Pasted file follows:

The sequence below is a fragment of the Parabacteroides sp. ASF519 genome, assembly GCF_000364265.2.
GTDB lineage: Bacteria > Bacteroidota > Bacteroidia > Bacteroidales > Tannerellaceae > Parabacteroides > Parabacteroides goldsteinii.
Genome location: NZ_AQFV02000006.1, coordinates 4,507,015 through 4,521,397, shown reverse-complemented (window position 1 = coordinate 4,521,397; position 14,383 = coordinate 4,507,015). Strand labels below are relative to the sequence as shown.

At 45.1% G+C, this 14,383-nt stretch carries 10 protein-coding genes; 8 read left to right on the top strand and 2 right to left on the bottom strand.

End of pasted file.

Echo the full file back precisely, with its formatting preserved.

The sequence below is a fragment of the Parabacteroides sp. ASF519 genome, assembly GCF_000364265.2.
GTDB lineage: Bacteria > Bacteroidota > Bacteroidia > Bacteroidales > Tannerellaceae > Parabacteroides > Parabacteroides goldsteinii.
Genome location: NZ_AQFV02000006.1, coordinates 4,507,015 through 4,521,397, shown reverse-complemented (window position 1 = coordinate 4,521,397; position 14,383 = coordinate 4,507,015). Strand labels below are relative to the sequence as shown.

At 45.1% G+C, this 14,383-nt stretch carries 10 protein-coding genes; 8 read left to right on the top strand and 2 right to left on the bottom strand.